Toiling in the sweltering sun for hours to sow the seeds for a crop that will one day flourish and yield a means of survival — such is the life of India’s farmers. With their entire livelihood depending on a successful harvest season, their land is their mainstay. In Chhattisgarh, a state in central India, 80% of the population engages in agriculture, and for a majority of them, this is their primary source of income. The produce from farmland provides a farmer’s family with sustenance, education, and security. Thus, when wild elephants recolonised Chhattisgarh and began raiding crop fields, the loss to farmers was crippling. The latter was suddenly at war with the largest land mammal, a battle that could only lead to a pyrrhic victory.
This project is supported by The Elephant Sanctuary in Tennessee.
Since 2017, Wildlife SOS has been working in Chhattisgarh to mitigate human-elephant conflict. Focusing on the study areas of Mahasamund and Balodabazar, we have been working towards transforming the conflict between humans and elephants into a truce. As a part of the project, the Wildlife SOS team in Chhattisgarh regularly conducts workshops with locals to train them in mitigation strategies. Disseminating information to locals is an essential step to allow them to protect themselves, their crops and their livelihoods. Recently, our team ventured into the district of Ghariyaband, where locals plagued with a surge in elephant movement were taught tactics to reduce conflict through a holistic workshop.
The Wildlife SOS human-elephant conflict mitigation workshops were conducted in the Manipur and Udanti sanctuary region, including Salhebhat and Badehobra areas that were most vulnerable to conflict. Four villages were covered within a span of three days. The workshop was conducted by Wildlife Biologists at Wildlife SOS Ms Richa, Mr Yogaraj, and Mr Balasubramaniam, with the guidance of Sub-Divisional Officer, Devbhog Rajendra Sori, Manipur Range Forest Officer Sanjit Markam, and members of Hathi Mitra Dal (Friends of Elephants).
Frequent encounters with wild elephants caused panic among villagers. This increase in the human-elephant interface was most likely due to the arrival of the rice harvesting season. According to a study conducted by Wildlife SOS, elephants were not merely indulging in opportunistic raiding but, being the intelligent mammals that they are, they were raiding with an intention. Every harvesting season, elephants would move closer to villages. Paddy is the most common crop raided by elephants because it is preferred by these wild pachyderms. And in Chhattisgarh, paddy is the main crop grown! With the livelihood of farmers depending on paddy, the frequency of conflicts created turmoil in the Chhattisgarh community.
The human-elephant conflict mitigation workshops thus focused on ensuring that every farmer and villager was armed with knowledgeable ways to protect themselves and their fields. The workshop began with a brief talk about the Asian elephant, its characteristics and its behaviour. Villagers were informed that Asian elephants are usually actively feeding during the morning and evening hours. For the remaining 16-18 hours of the day, elephants are usually just grazing. Pivotal information was provided, such as how the likelihood of an attack is more when one encounters a lone tusker. Female elephants, on the other hand, are less likely to part with their herds in order to attack, but will only do so if they feel there is a threat to their young ones. Such awareness allowed the locals to become familiar with their new neighbours.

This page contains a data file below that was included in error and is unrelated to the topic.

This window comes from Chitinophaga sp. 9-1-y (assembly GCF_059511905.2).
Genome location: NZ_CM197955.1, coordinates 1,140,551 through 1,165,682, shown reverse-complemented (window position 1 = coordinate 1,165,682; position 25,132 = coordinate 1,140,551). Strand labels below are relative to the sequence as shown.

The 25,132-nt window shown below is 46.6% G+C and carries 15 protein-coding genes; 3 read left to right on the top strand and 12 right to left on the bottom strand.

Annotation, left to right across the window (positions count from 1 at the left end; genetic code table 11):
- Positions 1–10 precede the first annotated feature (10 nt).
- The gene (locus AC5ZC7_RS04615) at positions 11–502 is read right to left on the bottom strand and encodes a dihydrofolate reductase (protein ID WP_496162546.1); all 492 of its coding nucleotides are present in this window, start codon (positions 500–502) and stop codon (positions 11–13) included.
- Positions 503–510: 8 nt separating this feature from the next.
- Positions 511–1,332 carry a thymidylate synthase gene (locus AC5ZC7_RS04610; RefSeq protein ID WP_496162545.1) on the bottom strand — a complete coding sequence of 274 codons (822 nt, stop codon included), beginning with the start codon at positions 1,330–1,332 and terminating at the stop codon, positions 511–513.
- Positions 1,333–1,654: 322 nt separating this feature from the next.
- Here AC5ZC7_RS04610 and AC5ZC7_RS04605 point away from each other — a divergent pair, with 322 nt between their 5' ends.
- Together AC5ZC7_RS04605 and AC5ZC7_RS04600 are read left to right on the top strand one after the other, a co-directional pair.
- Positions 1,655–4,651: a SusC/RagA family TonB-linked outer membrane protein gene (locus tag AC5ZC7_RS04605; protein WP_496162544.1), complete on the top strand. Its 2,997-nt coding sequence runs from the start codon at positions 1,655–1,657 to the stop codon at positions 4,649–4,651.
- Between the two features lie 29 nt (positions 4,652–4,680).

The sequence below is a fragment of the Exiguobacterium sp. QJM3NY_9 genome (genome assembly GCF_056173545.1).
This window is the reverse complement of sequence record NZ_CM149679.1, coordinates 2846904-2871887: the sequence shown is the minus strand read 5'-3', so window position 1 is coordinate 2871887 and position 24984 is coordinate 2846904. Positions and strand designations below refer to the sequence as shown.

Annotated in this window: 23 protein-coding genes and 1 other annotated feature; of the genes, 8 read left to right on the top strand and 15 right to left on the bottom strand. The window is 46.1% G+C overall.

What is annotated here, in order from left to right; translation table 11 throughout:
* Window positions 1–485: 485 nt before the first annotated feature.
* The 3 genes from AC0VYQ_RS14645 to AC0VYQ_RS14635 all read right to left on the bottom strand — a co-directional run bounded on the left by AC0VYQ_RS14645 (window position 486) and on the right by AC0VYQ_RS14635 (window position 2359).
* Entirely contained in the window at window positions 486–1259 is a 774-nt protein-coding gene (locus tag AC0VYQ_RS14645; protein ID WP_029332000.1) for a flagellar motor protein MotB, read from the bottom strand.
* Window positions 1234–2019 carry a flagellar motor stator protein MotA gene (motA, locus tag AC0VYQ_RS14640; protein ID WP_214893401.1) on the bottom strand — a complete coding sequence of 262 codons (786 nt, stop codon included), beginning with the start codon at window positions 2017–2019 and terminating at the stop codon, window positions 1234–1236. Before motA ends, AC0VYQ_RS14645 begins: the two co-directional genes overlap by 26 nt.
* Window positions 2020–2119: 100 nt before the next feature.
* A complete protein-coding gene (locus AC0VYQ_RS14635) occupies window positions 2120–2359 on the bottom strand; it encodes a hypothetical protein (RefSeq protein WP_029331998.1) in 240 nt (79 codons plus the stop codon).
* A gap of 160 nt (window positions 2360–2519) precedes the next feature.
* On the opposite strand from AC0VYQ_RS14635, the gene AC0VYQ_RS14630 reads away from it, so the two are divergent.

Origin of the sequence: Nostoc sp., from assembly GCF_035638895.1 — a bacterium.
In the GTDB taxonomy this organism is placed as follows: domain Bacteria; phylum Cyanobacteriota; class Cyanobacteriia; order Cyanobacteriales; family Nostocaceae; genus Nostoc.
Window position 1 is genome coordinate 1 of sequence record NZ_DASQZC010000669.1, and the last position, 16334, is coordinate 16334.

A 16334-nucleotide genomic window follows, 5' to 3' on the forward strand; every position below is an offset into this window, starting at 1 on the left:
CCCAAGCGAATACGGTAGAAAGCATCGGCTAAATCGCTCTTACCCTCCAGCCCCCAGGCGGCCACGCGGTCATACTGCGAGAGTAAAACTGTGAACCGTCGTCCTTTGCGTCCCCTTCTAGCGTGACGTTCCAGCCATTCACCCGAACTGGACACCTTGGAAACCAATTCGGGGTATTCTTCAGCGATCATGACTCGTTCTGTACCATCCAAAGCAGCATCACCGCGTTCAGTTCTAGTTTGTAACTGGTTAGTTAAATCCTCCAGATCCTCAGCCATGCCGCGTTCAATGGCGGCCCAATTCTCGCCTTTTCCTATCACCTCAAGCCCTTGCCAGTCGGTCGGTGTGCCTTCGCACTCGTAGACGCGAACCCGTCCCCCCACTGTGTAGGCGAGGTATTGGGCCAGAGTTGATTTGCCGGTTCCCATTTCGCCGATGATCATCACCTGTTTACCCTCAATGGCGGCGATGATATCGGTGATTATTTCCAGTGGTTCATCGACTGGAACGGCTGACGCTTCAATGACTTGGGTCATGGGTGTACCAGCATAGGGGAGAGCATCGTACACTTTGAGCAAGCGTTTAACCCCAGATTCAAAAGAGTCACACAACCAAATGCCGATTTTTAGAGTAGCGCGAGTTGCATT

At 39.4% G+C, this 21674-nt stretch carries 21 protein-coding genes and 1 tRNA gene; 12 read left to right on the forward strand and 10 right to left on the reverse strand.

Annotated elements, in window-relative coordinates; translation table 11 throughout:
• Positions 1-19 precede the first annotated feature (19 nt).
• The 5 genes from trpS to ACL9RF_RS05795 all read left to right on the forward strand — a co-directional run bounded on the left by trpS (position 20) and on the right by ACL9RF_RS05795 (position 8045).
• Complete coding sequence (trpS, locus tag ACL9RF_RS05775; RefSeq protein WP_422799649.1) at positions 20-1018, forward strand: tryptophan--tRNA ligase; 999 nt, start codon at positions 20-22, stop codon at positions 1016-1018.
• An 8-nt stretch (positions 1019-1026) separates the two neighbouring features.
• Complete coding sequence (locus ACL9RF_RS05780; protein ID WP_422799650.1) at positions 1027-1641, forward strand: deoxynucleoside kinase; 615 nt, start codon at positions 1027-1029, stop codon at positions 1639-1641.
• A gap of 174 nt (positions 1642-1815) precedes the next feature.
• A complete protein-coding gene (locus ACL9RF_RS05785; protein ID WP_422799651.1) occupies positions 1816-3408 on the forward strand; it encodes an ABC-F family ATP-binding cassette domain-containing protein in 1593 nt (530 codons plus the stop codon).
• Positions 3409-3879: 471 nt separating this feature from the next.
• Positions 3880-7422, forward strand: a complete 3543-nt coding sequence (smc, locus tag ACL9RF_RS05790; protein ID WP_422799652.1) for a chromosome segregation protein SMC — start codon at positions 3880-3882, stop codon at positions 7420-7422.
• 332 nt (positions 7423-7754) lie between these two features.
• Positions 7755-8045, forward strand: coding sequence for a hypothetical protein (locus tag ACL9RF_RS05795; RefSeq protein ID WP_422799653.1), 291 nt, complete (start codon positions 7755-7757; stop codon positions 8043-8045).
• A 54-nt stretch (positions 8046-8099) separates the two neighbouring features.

In the second part of the workshop, villagers were informed about steps to take if elephants entered their village. Apart from notifying the forest department immediately, the people of the village were advised to light small fires around their houses that could act as deterrents for wild elephants. Farmers were prompted to follow similar steps if elephants were seen around their grain storage area, and were also asked not to visit their grain storage when they knew an elephant was in transit.
The workshop covered every possible scenario that one could encounter when confronted with wild elephants. An interesting instruction shared was that in case one was in close proximity to an elephant exhibiting aggressive behaviour, it is important to check the direction of the wind. One is always advised to stand in a position where the direction of the wind is towards the elephant. In case the wind is blowing towards you, it is essential to take cover behind a tree. Elephants can easily sniff out a strange presence and might feel threatened.
If not dependent on rice, villagers relied on various Non-Timber Forest Products (NTFPs) such as tendu patta (Asian ebony leaves) in May and mahua leaves (Butter tree leaves) in March. In the workshop, villagers were advised not to store alcohol made out of mahua in their houses. The smell of mahua could attract wild elephants and thus villagers must keep the leaves in an open field.
The workshop also gave villagers information about how to detect elephant presence by keeping an eye out for elephant footprints, fresh dung and so on.
By the end of the workshop, the well-informed villagers were more confident about their ability to coexist with elephants.
To know more about the Chhattisgarh wild elephant project, click here!